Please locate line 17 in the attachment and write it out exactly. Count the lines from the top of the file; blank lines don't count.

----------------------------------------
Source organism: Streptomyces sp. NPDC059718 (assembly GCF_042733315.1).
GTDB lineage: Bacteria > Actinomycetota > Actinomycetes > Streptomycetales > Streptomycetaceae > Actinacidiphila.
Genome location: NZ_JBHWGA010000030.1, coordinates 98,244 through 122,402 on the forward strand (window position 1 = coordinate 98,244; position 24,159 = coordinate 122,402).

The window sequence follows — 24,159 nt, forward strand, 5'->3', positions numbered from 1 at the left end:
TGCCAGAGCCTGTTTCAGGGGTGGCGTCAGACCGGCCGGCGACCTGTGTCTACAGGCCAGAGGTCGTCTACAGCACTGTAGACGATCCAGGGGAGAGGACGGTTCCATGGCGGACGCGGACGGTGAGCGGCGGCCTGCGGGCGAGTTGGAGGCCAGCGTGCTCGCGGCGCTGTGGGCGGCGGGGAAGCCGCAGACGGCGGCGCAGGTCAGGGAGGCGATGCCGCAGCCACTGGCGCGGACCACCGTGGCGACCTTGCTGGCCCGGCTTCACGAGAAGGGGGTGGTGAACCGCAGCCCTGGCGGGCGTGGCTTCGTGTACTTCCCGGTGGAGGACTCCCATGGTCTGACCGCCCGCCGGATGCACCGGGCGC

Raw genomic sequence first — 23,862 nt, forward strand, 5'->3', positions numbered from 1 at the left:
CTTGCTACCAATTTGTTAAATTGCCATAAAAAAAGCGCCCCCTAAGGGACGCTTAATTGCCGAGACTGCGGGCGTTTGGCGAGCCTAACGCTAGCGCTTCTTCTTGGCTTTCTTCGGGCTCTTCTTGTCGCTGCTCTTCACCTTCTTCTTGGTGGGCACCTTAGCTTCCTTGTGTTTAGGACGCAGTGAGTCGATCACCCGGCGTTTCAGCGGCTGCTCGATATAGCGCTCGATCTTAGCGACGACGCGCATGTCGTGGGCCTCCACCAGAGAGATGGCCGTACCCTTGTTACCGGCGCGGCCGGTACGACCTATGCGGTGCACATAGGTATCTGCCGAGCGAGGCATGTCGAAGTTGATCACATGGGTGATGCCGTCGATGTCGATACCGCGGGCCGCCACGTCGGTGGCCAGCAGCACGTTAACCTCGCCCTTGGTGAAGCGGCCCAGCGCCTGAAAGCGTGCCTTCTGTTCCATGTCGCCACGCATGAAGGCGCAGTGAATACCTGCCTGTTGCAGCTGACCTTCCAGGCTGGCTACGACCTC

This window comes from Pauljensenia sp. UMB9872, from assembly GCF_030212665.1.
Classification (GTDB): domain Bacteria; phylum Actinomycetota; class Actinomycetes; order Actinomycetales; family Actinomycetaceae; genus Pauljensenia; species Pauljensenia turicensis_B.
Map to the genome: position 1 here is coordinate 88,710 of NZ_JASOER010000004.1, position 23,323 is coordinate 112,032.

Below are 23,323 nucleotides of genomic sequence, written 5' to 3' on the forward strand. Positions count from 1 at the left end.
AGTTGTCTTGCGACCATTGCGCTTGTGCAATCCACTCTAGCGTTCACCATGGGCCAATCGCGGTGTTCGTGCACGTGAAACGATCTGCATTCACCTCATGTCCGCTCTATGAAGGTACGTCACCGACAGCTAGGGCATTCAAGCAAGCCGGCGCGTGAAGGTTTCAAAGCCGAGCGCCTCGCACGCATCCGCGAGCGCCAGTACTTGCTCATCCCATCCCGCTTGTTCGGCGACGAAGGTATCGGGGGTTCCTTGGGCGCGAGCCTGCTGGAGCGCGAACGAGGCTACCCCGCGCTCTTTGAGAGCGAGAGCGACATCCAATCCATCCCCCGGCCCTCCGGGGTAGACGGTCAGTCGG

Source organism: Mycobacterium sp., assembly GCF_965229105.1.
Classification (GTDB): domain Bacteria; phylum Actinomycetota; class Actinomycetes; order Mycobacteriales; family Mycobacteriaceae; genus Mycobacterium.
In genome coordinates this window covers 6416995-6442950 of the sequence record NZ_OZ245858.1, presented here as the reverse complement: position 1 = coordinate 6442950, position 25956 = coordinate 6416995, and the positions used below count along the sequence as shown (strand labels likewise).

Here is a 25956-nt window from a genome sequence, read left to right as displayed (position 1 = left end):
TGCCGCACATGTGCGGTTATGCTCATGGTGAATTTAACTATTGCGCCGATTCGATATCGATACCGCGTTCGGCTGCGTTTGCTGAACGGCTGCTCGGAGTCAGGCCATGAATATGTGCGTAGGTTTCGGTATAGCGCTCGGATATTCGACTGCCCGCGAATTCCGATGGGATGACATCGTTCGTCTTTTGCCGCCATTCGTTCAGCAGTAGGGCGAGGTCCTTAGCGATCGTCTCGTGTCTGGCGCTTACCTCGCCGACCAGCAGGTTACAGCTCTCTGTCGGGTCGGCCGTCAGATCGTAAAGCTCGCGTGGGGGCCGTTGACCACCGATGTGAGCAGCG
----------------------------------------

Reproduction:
TGCCGCACATGTGCGGTTATGCTCATGGTGAATTTAACTATTGCGCCGATTCGATATCGATACCGCGTTCGGCTGCGTTTGCTGAACGGCTGCTCGGAGTCAGGCCATGAATATGTGCGTAGGTTTCGGTATAGCGCTCGGATATTCGACTGCCCGCGAATTCCGATGGGATGACATCGTTCGTCTTTTGCCGCCATTCGTTCAGCAGTAGGGCGAGGTCCTTAGCGATCGTCTCGTGTCTGGCGCTTACCTCGCCGACCAGCAGGTTACAGCTCTCTGTCGGGTCGGCCGTCAGATCGTAAAGCTCGCGTGGGGGCCGTTGACCACCGATGTGAGCAGCG